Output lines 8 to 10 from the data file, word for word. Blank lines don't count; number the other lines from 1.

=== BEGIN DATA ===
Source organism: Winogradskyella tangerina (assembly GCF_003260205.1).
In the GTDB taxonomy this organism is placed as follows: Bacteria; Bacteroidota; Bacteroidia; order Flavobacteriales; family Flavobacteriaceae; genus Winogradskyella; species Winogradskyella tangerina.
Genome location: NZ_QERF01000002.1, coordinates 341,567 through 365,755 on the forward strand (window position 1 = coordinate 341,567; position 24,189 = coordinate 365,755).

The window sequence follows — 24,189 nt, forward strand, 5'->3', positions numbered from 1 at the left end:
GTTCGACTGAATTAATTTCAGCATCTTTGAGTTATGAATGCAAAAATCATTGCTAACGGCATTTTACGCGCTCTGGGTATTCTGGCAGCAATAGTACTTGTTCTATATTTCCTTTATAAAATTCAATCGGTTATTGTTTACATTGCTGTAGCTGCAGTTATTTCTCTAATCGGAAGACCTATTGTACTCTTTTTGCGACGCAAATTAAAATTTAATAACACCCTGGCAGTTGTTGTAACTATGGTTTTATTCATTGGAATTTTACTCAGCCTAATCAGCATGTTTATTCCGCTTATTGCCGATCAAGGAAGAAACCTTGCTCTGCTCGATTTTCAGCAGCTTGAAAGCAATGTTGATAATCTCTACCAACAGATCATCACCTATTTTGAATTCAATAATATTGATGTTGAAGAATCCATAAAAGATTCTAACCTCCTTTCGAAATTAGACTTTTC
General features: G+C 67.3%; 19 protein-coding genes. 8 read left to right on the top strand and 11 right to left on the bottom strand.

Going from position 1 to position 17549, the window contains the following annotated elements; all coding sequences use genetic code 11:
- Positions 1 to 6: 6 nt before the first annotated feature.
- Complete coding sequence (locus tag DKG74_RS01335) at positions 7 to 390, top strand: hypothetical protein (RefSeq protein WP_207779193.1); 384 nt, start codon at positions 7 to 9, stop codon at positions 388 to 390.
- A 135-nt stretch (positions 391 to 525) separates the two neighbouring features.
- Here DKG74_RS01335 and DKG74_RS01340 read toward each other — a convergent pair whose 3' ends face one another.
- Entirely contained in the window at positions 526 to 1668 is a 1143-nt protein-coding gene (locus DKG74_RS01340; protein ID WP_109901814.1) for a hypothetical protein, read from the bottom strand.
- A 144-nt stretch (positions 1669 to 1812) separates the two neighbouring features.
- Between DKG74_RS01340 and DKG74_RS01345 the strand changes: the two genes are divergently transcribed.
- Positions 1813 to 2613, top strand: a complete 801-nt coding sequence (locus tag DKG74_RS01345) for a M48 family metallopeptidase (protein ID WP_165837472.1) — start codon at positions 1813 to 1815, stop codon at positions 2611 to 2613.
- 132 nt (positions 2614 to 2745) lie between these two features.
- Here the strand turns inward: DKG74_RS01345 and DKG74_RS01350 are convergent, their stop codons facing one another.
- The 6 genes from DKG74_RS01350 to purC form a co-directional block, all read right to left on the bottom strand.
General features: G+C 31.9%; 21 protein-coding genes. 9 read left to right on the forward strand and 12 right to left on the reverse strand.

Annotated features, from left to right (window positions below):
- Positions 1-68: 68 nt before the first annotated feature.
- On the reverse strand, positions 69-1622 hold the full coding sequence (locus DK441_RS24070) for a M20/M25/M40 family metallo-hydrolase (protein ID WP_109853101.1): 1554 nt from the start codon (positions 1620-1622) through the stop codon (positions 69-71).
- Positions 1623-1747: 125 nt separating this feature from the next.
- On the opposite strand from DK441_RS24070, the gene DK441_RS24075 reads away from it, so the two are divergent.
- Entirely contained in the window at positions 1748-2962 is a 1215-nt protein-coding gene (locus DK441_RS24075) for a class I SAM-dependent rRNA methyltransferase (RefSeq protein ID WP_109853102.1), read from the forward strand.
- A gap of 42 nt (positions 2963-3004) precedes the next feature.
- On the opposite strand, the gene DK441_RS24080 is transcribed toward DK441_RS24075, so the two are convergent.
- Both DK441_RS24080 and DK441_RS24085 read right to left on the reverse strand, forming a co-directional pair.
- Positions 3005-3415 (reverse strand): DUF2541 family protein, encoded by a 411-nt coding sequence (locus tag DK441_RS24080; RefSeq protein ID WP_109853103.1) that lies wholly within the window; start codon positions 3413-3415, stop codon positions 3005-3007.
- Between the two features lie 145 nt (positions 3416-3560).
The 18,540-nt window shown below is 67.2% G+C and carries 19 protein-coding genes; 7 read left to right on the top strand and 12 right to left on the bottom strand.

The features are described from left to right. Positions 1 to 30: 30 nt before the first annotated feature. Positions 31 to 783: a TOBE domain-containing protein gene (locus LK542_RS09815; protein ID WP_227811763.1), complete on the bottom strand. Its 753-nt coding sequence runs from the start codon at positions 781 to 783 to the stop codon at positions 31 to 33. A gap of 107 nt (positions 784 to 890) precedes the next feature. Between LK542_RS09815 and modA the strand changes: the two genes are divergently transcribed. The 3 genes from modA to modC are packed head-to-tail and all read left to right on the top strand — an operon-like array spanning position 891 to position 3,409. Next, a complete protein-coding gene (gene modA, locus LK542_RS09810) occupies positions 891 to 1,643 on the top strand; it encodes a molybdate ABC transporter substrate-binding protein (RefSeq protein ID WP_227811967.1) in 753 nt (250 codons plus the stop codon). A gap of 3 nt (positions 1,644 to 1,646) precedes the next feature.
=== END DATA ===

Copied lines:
- Positions 1 to 6: 6 nt before the first annotated feature.
- Complete coding sequence (locus tag DKG74_RS01335) at positions 7 to 390, top strand: hypothetical protein (RefSeq protein WP_207779193.1); 384 nt, start codon at positions 7 to 9, stop codon at positions 388 to 390.
- A 135-nt stretch (positions 391 to 525) separates the two neighbouring features.